The big conversation topic over the past week has been about whether or not President Obama should instruct the Treasury to mint a trillion dollar platinum coin, deposit it in the Treasury’s bank account at the Fed and thus avoid a nasty debt ceiling fight with Republicans. Steve Randy Waldman has more technical details on it. It’s an incredibly interesting idea and at first, I was on board, but over the past few days, my mind has changed.

I still believe its legal and would not have any economic impact outside of avoiding a default. It wouldn’t cause massive inflation. And of course the coin doesn’t need to be actually made out of a trillion dollars worth of platinum.

But, I’m skeptical about it for two reasons:

1. Right now, we have two parties in this country: one crazy (Republicans) and one sane (Democrats). Think about what would happen if we actually minted the coin:

Republicans would probably file a lawsuit against the President, claiming its illegal. And then they would spend the next four years making the President’s life as hard as possible. Forget about new gun regulation. Forget about immigration reform. Congress is inept right now, but it can get a lot worse. Mitch McConnell can bring the Senate to a stop. John Boehner can spend the next two years only passing bills to repeal Obamacare. It wouldn’t surprise me at all if House Republicans tried to impeach the President for such a move. The government would grind to a halt. And, we also need to pass a new Continuing Resolution for the federal budget in March so that our government is actually funded. How do you think that would go if Obama mints the coin?

2. It also sends out an image to the rest of the world that America’s government is fundamentally broken. I know – our image is already in the garbage since we’re debating whether we should pay our own debts. Bear with me for a second.

Congress may be incompetent, but the President actually did accomplish a lot in his first term: the ACA, Dodd-Frank Act, ending the war in Iraq, etc. House Republicans can spend all the time they want opposing everything Obama proposes but it doesn’t mean nothing happens. Bills still do pass (even if it’s at the slowest rate ever) and laws are signed. Believe it or not, Congress can actually do a lot less. Other countries, international companies and foreign investors know this. They may also hit the panic button if we mint the coin. Who wants to invest in a country where they need to mint a trillion dollar coin to not default? Who would have any faith that that country could accomplish anything? I’m not sure if the international world would finally lose faith in America, but it’s a risk that I’m unwilling to take.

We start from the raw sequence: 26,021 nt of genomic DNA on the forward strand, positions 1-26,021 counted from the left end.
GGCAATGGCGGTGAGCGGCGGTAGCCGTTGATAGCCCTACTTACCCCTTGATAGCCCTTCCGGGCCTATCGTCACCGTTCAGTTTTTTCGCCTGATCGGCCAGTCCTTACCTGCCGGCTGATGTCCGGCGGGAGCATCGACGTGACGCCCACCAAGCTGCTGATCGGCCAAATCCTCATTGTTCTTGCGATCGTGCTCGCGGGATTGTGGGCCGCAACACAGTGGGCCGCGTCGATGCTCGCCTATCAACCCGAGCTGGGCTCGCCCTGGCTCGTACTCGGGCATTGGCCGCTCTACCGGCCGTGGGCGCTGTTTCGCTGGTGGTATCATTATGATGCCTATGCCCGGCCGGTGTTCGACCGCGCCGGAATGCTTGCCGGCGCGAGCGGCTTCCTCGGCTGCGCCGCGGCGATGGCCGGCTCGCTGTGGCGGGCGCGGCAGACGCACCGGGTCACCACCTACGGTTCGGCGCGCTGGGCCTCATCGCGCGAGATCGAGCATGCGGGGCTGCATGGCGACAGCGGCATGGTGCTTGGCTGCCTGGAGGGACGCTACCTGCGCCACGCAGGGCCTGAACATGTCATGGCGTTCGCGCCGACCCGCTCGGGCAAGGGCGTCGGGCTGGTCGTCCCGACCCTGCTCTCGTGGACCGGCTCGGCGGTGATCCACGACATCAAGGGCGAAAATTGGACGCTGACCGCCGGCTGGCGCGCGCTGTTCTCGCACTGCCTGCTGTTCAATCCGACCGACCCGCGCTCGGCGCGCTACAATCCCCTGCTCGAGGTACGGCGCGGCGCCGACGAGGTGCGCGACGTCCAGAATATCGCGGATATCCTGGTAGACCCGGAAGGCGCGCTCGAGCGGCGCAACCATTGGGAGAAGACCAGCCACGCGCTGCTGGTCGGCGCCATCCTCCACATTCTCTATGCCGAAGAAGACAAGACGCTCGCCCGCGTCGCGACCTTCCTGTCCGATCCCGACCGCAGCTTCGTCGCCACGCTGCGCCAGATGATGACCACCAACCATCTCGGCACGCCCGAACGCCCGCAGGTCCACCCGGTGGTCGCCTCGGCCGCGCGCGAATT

However, there is a big caveat here. If the option is between going over the debt ceiling and defaulting or minting the coin, I’m on #MintTheCoin’s side. Defaulting is still worse than McConnell and Boehner shutting Congress down. It’s still worse than the international world losing all faith in America’s political institutions.

But right now, there’s a third option: negotiations.

I know the President has said he won’t negotiate over the debt ceiling, but he doesn’t have a choice here. The negotiations aren’t going to be fun. Republicans have the leverage and are going to use it. Some are crazy enough that they actually want us to default. However, Republican leadership understands how horrible that would be. They know they can’t let it happen. They also know that their image is a disaster and the public will largely blame them if we default. They have a number of incentives to negotiate and work towards a deal.

It’s a terrible, horrible standard to set, but we don’t have a choice. Get ready for an ugly couple of months.